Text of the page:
From self-cleaning windows to super energy efficient lighting, nanotechnology is revolutionizing the way we live.
Lighting has been an important aspect of our lives, of our existence.
Due to the awareness that the world is fast running out of fossil fuels and other natural sources of energy, the need for finding green and efficient lighting sources has become even more important.
CFL and LED or light emitting diodes lights are just two of the most common examples of green lighting sources.
However, as technology improves, and newer grounds are covered in science, the use of nanotechnology to further increase the efficiency of LED lighting has started looking more realistic.
LEDs were first discovered in the 1920s. They are semi-conductors that have the capability to change electricity into light. Once the light switch is turned on, electrons journey through an area with larger numbers to an area with lesser numbers, and release small pools of energy or photons (which is the lowest form of light).
The best part about LED lights is that they don’t release any heat unlike traditional tungsten bulbs.
So also, LED lighting uses only a small percentage of energy as required by regular bulbs and they don’t contain any toxic metals like mercury that are used in CFL (compact fluorescent light) bulbs. All this makes LED lights efficient, durable, and longer lasting.
LED Lighting Colors
You’ve probably seen LED lighting in colors like blue, green, yellow, and white. The color of the LED lights is dependent on the type of semiconductors used. Red colored LEDs were the first on the scene, followed by orange.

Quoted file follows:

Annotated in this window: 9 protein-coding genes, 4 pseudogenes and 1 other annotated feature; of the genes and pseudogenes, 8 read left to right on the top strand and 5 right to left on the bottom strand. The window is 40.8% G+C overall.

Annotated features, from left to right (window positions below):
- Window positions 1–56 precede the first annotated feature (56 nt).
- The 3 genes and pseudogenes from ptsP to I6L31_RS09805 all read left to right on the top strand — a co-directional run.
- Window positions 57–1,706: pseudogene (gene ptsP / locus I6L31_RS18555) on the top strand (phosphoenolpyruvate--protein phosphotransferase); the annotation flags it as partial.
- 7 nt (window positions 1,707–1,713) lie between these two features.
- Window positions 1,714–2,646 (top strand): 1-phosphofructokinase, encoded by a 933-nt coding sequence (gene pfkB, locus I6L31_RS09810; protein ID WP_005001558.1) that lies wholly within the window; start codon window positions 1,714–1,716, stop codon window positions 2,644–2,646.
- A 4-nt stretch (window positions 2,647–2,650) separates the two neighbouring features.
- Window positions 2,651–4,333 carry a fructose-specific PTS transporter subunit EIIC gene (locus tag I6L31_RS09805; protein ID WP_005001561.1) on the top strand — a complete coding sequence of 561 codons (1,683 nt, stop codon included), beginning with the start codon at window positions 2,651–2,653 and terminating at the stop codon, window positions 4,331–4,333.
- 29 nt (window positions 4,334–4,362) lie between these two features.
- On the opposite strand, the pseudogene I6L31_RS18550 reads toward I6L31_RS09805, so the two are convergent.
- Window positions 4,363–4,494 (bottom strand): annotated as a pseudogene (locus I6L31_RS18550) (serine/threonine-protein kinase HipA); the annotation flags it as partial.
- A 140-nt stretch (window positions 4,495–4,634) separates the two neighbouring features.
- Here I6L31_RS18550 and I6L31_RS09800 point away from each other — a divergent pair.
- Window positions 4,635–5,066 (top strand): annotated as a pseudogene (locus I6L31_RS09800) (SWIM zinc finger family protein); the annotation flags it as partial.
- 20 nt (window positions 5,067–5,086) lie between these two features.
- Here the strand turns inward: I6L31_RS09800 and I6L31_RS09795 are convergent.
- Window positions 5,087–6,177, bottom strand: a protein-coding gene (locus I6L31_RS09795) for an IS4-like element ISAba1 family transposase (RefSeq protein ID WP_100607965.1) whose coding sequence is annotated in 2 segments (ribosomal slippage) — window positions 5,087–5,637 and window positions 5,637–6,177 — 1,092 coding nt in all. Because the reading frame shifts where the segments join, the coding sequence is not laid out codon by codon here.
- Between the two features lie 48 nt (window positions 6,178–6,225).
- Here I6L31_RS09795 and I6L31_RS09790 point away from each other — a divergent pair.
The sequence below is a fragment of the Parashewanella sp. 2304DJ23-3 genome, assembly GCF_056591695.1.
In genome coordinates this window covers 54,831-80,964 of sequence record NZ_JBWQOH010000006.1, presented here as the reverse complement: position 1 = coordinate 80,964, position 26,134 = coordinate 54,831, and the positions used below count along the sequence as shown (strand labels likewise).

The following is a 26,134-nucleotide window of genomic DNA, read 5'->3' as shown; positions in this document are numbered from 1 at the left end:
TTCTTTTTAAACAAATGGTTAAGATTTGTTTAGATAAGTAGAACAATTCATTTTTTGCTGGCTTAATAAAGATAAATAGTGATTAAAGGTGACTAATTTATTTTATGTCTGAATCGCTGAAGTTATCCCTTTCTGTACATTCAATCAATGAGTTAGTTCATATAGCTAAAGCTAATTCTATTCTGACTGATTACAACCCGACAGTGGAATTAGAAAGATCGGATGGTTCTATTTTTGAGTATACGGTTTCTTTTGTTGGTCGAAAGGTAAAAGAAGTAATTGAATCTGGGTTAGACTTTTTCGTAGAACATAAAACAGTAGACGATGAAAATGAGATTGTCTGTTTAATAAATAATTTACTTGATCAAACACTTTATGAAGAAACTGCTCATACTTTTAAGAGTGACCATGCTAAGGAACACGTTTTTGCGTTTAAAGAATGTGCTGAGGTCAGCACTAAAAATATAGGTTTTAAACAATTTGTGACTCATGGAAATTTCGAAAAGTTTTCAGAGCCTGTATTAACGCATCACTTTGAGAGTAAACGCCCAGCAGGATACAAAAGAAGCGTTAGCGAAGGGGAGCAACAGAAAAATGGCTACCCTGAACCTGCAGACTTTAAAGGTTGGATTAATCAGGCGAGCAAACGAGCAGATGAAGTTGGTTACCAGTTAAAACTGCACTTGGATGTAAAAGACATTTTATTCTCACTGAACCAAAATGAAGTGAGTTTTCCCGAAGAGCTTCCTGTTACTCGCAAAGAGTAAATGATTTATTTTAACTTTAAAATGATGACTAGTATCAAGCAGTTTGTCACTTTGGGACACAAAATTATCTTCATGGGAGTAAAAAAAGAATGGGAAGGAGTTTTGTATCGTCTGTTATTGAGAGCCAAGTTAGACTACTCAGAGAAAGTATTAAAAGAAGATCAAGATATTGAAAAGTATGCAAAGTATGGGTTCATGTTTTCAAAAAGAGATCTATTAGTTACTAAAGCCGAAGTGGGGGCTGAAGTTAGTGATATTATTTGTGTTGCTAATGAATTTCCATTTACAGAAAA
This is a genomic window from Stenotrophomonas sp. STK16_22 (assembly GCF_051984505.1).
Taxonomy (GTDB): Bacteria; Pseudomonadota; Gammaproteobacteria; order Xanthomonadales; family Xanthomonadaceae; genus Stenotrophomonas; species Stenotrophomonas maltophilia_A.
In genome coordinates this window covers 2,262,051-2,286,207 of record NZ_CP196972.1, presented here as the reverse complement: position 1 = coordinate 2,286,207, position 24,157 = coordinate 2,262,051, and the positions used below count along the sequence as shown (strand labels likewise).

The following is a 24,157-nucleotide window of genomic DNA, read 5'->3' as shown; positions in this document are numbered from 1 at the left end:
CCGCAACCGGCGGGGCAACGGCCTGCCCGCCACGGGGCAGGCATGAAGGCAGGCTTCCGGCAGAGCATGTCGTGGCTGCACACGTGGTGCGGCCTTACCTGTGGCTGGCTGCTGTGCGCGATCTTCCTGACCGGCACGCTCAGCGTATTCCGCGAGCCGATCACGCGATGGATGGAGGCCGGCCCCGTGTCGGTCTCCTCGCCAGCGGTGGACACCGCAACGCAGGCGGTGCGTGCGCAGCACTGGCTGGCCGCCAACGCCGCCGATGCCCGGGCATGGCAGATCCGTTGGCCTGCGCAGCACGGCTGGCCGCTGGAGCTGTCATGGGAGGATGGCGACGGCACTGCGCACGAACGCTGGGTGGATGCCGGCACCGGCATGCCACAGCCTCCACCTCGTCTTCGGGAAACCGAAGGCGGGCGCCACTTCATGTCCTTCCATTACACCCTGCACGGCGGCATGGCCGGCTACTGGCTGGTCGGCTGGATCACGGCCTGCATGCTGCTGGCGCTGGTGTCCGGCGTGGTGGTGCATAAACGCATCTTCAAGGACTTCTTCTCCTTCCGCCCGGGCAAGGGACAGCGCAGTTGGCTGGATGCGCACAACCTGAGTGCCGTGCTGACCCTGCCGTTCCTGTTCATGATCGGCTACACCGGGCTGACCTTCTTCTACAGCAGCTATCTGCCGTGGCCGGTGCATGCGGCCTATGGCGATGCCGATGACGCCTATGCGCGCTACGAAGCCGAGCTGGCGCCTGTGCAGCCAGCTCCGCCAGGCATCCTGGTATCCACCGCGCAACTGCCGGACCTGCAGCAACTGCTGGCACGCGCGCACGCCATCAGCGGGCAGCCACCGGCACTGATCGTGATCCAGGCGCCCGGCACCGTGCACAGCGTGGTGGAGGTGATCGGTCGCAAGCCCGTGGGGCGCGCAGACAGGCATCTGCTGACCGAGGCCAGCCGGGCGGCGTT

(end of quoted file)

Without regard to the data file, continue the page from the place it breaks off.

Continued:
After many years, the most commonly used, blue LED lights used in mobiles, laptops, CD players, and other electronic appliances, were developed. However, the most important of all LED lights are the white LEDs.
There is no such thing as a true white LED. The white LED used is actually blue LED filtered through a coating of yellow phosphorus that emits faux-white light that has a perceptible bluish hue.
Experts believe that if white LEDs are paired with green LEDs, we should be able to get lighting in almost every visible color.
If a high performing green LED light can be developed, it would pave the way for high performing, energy efficient electronic devices like LED TVs, Computer monitors, and many others.
Unfortunately, green LEDs are a lot more difficult to develop than perceived. Ongoing researches in the US are aiming to create LEDs in green color, which would be at par with red/blue LEDs.
Nanotech LED Lighting
As explained above, passing electrons through nano semiconductors, also known as ‘quantum dots,’ emit light which has many applications in fields like biology, computers, medicine, solar heating, and lighting.
Perhaps, that is why there is a huge focus on related R&D and scientists are researching the use of different nanotechnologies to create more energy efficient LEDs.
Companies like Nanosys are using semiconductors of remote phosphorous to develop LEDs that turn blue light into a warmer shade of white that is similar to the currently used traditional white of fluorescent bulbs. The phosphorous used in this experiment is created from ‘nano-materials.’
Since human eyes are hyper-sensitive to the color green, the LEDs have an increased level of green to give us a false sense of brightness, without actually heightening the brightness level of the display.
This helps create an excellent picture quality, but by using only very little energy, making it the primary method to be employed in devices that have display panels.